Plaintiff photographer sued website publisher (who also maintained a Facebook page to go with the website) for copyright infringement. Plaintiff claimed defendant infringed plaintiff’s copyright in a photo plaintiff took of Willie Nelson when defendant posted the photo on Facebook with a cultural message superimposed over the photo in the form of a meme.
Defendant moved to dismiss for failure to state a claim, on the basis of fair use. The court denied the motion, applying the fair use test set forth in 17 USC 109.
The court’s holding turned essentially on the idea that there were not yet enough facts in the record to support a finding of fair use, and that such a determination should be made later in the case, e.g., at summary judgment. For example, plaintiff had argued that defendant’s purpose was not transformative, and that it was in fact the same purpose plaintiff had for publishing the photo, namely, to identify Willie Nelson.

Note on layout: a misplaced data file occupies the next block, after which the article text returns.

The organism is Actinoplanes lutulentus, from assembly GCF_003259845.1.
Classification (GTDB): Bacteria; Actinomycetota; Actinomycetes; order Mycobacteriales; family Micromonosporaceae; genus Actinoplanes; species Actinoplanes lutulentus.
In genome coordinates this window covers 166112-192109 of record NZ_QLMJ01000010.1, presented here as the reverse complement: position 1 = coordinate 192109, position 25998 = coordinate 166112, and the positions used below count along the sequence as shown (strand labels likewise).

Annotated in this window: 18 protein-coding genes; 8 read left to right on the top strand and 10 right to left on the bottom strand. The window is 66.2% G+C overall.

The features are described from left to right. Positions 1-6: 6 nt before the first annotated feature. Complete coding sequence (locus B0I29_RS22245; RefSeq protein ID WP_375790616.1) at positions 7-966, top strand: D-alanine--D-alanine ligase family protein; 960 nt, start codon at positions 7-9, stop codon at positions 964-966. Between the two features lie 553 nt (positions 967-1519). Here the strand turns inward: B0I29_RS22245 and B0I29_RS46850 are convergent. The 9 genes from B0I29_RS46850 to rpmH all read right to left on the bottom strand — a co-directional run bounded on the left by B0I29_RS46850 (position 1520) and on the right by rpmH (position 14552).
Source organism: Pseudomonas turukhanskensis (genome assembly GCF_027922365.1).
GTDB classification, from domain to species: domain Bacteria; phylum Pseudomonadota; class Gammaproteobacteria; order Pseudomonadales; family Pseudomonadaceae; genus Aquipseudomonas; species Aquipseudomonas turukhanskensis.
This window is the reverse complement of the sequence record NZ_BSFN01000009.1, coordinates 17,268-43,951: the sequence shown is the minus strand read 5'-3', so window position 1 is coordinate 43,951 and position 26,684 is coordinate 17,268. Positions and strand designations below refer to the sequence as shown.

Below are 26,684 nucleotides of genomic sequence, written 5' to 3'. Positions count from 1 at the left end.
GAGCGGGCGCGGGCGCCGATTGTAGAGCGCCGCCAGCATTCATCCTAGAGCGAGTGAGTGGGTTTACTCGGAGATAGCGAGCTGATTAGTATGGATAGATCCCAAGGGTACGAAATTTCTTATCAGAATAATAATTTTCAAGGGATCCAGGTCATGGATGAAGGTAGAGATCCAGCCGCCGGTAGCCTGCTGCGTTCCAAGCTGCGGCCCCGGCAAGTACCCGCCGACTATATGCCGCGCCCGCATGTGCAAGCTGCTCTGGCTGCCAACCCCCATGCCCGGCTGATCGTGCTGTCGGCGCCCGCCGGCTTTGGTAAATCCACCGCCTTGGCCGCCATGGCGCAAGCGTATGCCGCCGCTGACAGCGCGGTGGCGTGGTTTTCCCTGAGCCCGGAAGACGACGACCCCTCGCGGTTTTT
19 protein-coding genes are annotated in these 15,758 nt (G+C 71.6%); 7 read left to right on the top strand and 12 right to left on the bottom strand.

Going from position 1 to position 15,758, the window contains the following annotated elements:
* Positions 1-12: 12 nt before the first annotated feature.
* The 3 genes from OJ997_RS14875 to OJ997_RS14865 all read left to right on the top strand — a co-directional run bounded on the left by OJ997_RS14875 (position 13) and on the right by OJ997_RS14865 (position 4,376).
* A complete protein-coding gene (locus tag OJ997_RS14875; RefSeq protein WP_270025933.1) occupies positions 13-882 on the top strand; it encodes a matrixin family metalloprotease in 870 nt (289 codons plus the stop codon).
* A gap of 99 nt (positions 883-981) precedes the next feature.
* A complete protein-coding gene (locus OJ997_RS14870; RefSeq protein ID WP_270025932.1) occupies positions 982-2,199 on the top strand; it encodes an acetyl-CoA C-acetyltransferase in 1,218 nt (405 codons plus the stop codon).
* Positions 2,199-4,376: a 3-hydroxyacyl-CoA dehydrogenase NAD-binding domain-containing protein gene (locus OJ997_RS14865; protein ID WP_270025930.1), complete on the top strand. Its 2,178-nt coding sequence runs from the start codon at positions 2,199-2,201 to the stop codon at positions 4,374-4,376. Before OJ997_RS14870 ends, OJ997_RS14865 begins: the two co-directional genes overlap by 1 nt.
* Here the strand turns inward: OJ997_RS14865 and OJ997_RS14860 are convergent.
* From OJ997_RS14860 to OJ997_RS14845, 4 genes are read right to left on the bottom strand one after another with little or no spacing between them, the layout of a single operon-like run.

Philpot v. Alternet Media, Inc., 2018 WL 6267876 (N.D. Cal. Nov. 30, 2018)